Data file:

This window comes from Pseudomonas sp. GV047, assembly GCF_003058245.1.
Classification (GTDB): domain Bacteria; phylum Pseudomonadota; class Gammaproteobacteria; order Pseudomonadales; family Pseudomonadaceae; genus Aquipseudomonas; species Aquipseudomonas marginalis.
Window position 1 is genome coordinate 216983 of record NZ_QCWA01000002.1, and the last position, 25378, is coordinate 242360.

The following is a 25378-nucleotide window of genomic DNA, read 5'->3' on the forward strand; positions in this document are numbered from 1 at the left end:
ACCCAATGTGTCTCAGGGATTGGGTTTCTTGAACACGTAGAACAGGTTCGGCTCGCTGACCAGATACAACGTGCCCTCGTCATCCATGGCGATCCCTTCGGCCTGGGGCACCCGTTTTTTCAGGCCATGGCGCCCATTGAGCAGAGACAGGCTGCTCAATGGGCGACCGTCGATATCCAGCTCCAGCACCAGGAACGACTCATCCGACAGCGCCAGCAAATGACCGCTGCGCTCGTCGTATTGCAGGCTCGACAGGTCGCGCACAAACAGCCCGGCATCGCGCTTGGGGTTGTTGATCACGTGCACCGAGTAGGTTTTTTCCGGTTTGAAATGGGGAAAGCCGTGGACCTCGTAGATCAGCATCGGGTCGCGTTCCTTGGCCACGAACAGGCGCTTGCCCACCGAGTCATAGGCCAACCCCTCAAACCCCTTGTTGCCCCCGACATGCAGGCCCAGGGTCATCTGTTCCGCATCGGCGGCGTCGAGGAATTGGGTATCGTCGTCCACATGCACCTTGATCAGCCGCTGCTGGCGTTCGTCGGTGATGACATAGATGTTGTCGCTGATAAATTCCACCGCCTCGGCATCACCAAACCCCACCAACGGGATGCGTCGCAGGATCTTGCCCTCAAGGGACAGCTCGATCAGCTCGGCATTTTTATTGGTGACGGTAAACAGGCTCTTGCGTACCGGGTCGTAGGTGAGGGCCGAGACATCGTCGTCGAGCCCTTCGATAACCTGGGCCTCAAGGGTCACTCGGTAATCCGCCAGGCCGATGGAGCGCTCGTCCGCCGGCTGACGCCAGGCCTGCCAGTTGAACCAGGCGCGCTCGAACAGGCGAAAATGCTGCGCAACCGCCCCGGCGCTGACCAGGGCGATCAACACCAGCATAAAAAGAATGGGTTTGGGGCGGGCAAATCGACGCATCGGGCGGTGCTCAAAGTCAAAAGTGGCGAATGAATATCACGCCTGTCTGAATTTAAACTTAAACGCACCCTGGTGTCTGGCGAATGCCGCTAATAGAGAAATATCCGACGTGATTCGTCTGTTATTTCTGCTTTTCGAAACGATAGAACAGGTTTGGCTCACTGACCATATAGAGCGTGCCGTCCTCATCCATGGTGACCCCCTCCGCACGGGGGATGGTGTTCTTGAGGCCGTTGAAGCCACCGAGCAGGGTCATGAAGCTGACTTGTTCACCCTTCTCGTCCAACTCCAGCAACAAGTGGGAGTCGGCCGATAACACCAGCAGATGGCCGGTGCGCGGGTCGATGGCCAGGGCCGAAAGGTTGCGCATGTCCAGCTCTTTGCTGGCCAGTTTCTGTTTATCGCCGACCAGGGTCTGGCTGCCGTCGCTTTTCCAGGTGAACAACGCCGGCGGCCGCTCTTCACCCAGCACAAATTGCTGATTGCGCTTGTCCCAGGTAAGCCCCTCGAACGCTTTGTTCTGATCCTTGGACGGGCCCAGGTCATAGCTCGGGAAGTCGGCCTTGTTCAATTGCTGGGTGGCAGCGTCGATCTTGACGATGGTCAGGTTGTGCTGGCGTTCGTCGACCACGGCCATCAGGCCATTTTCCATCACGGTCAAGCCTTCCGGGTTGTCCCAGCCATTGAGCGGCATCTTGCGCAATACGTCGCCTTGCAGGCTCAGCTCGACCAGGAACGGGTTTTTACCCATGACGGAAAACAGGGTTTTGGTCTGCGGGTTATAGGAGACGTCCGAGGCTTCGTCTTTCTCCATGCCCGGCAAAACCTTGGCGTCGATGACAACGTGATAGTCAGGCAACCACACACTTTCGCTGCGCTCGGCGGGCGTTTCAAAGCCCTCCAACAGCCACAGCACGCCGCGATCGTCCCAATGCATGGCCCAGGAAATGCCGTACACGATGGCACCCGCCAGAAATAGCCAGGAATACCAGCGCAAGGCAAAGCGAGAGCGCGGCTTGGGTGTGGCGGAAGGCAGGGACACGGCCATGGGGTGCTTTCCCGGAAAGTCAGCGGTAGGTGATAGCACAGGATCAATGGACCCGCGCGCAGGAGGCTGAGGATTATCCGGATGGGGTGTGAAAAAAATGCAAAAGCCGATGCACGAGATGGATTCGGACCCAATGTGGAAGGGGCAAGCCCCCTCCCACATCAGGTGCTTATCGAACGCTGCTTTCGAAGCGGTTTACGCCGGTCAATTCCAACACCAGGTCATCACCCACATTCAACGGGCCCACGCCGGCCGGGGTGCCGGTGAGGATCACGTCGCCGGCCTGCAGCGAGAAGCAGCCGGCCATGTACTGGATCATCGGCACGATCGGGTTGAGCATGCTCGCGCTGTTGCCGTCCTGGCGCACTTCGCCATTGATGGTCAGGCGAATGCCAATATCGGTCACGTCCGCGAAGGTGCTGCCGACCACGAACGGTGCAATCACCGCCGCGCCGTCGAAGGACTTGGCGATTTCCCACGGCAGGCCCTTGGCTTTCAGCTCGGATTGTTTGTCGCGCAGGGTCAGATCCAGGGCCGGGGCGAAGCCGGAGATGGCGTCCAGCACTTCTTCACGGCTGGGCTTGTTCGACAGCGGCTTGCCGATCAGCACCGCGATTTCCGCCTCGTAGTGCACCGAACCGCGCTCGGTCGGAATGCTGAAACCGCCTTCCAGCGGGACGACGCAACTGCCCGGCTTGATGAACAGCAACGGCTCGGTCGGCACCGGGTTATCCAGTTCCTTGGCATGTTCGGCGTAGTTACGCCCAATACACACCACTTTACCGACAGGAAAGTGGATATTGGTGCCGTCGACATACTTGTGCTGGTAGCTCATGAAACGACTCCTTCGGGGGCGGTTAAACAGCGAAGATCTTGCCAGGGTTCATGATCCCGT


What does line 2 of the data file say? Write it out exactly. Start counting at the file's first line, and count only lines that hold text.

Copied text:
Classification (GTDB): domain Bacteria; phylum Pseudomonadota; class Gammaproteobacteria; order Pseudomonadales; family Pseudomonadaceae; genus Aquipseudomonas; species Aquipseudomonas marginalis.